Wednesday, April 28, 2010

Relationship Recovery Step 1: Feel The Pain

When you get out of a BPD Relationship, it hurts like no other. The pain you feel is, well, quite painful.

You feel like you've been knocked down, and all of your efforts, all of your accepting the unacceptable, were in vain.

All you want is that person back in your life. You know, if they are BPD, that it's the worst thing for you. You'll be abused emotionally, maybe physically, definitely verbally. Your standards, whatever you believe in, will be thrown out the window.

Yet you want them back.

They say that the most normal person -- the person who has it all together -- can be taken apart by someone suffering from Borderline Personality Disorder. The reason is simple.

Borderlines are perceptive. They know people. They're supersensitive, so they are sensitive to your needs. That's probably why you fell in love with them in the first place.

Unfortunately, they're not fully developed, and their disorder precludes them from developing fully, or usually so they can get to a place where they can be in a fully functional relationship.

How to Feel The Pain

Before covering how you can feel the pain, we must first cover how you will not feel the pain. If you start:

  • Drinking alcohol excessively
  • Taking drugs
  • Partying way too much
  • Dating someone else right away
  • Exercising in excess
  • Doing anything in excess -- way way too much won't feel the pain. Please understand that doing many of these things, such as exercising, is actually quite good for you. However, when done in excess, they become problematic.

Now, there is a time to avoid the pain, but only if you eventually deal with it. There are times when things are so bad, or you think that they are, that you just can't deal with them. If you feel like this, then go out with your friends, let them relax. I remember that when the BPD and I first split, my friends took me out to the local bar and grille then introduced me to the staff. "You're gonna love this place," they pumped me up. I have such wonderful, supportive people in my life.

When the time comes, you will need to really fill the pain. Believe me, it hurts. It will take time, and when you're in it, it will feel like a long time.

There is a light at the end of the tunnel, and in retrospect, it wasn't too long. They say that in a relationship, it takes you about 1 year to heal for every 2 years that you were in the relationship. With dysfunctional relationships (like borderline relationships), I'd say it takes longer than that.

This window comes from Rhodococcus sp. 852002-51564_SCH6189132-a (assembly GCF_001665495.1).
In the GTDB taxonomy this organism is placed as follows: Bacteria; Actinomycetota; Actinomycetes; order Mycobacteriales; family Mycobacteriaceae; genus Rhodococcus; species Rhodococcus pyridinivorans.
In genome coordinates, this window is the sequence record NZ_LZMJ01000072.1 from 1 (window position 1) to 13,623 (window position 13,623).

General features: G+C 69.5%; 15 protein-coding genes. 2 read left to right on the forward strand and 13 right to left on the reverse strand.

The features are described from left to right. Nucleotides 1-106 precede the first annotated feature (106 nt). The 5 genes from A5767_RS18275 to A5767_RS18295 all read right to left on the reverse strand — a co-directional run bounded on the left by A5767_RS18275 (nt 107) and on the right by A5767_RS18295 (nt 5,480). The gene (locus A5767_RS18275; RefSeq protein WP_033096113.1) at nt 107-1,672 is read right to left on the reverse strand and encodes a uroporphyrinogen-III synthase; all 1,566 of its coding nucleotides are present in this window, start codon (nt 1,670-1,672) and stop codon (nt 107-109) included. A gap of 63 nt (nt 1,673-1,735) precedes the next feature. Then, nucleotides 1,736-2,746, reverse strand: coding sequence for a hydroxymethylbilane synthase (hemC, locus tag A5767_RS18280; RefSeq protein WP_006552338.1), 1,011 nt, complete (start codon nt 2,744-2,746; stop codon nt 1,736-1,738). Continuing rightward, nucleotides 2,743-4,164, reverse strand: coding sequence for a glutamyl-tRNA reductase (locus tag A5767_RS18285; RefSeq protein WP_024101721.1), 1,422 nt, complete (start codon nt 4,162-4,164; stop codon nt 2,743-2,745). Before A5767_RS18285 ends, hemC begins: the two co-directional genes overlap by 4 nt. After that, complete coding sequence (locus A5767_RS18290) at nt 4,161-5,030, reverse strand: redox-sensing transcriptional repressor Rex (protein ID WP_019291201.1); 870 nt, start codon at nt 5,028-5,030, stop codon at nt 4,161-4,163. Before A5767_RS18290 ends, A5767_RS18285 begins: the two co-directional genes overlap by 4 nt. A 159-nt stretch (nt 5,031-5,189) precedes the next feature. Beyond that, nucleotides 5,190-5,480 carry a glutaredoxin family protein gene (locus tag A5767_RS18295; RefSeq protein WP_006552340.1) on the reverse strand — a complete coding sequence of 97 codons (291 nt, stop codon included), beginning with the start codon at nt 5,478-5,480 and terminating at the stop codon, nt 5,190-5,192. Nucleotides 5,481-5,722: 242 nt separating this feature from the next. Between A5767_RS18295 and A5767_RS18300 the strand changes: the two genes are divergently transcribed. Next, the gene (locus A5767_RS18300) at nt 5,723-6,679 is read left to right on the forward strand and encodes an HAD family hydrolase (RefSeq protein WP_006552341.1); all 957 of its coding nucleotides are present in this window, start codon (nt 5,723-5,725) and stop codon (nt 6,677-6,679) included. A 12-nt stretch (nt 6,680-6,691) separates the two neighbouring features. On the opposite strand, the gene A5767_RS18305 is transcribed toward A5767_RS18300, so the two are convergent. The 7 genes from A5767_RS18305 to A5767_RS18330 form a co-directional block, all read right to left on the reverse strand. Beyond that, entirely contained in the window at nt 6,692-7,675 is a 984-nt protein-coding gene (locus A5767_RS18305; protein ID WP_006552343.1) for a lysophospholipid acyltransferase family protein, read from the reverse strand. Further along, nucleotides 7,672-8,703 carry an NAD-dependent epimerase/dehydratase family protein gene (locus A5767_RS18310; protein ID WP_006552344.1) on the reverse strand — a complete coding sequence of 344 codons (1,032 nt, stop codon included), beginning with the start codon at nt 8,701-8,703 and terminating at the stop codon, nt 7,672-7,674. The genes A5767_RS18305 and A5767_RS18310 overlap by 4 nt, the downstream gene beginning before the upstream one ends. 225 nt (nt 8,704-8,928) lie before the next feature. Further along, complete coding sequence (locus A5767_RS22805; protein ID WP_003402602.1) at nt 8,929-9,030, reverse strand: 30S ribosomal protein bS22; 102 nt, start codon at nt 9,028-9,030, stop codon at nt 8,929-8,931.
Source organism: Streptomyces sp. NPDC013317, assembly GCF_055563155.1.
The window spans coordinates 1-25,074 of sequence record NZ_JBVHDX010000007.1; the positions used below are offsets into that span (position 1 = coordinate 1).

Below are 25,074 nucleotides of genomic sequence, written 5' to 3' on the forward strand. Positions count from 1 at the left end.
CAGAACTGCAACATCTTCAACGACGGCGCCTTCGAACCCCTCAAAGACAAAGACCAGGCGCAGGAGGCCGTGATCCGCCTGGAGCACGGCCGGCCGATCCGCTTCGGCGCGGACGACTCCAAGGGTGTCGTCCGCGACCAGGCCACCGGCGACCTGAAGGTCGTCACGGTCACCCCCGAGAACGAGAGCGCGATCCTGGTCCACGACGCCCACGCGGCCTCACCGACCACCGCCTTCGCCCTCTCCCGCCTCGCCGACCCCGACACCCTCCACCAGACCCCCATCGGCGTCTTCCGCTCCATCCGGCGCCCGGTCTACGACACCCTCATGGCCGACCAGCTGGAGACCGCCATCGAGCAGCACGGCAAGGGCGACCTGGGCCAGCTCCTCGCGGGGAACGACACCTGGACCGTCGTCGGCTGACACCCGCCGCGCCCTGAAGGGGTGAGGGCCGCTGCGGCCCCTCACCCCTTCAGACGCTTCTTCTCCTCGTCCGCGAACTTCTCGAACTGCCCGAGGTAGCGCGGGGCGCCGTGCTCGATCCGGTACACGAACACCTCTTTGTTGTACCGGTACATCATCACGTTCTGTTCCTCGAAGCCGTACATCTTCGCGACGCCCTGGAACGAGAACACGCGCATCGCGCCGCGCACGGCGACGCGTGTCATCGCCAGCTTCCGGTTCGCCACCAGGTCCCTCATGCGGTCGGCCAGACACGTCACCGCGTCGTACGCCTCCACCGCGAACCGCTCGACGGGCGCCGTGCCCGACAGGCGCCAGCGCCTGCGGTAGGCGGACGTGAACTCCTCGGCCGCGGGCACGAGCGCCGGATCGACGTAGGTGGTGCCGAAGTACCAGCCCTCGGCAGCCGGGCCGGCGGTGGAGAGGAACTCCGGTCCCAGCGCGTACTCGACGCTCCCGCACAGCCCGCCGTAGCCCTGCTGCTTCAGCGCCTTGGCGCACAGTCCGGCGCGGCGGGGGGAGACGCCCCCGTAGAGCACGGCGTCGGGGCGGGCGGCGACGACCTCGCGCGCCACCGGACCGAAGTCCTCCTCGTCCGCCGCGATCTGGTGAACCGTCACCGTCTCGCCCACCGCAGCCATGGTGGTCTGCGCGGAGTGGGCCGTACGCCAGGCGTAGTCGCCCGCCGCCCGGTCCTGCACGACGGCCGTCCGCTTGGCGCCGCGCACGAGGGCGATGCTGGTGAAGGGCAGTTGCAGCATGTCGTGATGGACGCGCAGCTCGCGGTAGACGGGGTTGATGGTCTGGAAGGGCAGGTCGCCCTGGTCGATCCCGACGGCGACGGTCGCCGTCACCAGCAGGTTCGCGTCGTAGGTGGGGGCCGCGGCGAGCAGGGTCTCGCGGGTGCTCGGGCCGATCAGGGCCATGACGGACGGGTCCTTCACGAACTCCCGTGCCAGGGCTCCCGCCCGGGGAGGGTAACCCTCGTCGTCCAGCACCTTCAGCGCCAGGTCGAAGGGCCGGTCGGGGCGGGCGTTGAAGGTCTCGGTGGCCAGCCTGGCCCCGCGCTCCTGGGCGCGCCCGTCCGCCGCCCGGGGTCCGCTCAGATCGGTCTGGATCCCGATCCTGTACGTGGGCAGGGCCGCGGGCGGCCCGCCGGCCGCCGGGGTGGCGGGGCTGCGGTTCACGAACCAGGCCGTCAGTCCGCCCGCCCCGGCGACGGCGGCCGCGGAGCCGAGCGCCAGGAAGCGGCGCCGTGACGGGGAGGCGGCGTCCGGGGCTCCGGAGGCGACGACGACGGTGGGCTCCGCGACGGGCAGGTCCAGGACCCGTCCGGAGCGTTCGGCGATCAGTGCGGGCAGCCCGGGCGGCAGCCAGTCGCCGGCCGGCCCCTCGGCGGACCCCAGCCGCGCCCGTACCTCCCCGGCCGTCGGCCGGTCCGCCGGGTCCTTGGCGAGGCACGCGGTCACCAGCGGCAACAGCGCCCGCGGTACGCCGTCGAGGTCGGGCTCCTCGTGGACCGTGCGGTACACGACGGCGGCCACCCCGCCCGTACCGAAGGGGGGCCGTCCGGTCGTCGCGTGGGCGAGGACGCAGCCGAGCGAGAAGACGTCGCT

Now it's time to really feel the pain. Lock yourself in your home and let it all out. Feel the loss. Mourn the relationship. Cry, cry and cry some more. Maybe you need to write a goodbye letter. If you do, then do it.

Put on some of the saddest songs you know. Put on those breakup songs that break your heart.

Your heart is broken. Let it be broken.

There are many phases of the mourning process, and after you deny that the relationship is over, it's time to feel the pain.

However, you can get through the pain, and you can feel great when you come out of it. 

How Long Will This Last?

You should feel the pain intensely only for a few weeks, no more than three weeks. They say that it takes about 23 days to change a habit, and you now need to get used to the habit of not having this person in your life. You know that it's for the better, but it still hurts.

You'll feel the pain for months, if not years, but the intense pain should subside after about three weeks. You need to start putting your life back together, which will be covered in some later topics.

If you start to have suicidal thoughts, if you cannot get out of the funk and stop feeling the pain intensely, if you just can't get it back together, get support immediately. Professional support can be quite helpful and can help get you over the humps that you need in life.

So you've felt the pain, and you've gotten through it. Time for the next step, Let Yourself Heal.


  1. The steps to not feel the pain are exactly what the BPD will do after the relationship has ended. They will continue to this when they have a twindge of conscience. The older they get the more history of them abusing someone the more twindge of conscience. No wonder they loath themselves. They know what they have done and continue to do to people who's only "fault" was to love and care for them. We NONS can heal and move on to having a good healthy relationship the BPD can never.

  2. You guys are great. Thanks for sharing.

  3. I think this is must important/difficult step. When I went into recovery, i started to forgive her as soon as possible. Thinking it wasn't her fault, and telling myself it was because of her sickness...which is true..but this can push you into depression.
    Let yourself feel the pain. The BPD
    can't acknowledge your pain, as they have difficulties with empathy. This pain you should feel and remorse. They will run over your emotion (they are very good in mirroring this - they tell you that you run over their emotion all the time). However, feel this pain or your brain gets stuck, which happen to me....but in fact learning this and understanding this is a key element in life. Life is full of sorrow. Handle it right! From know on i practice.. Thanks for this blog!


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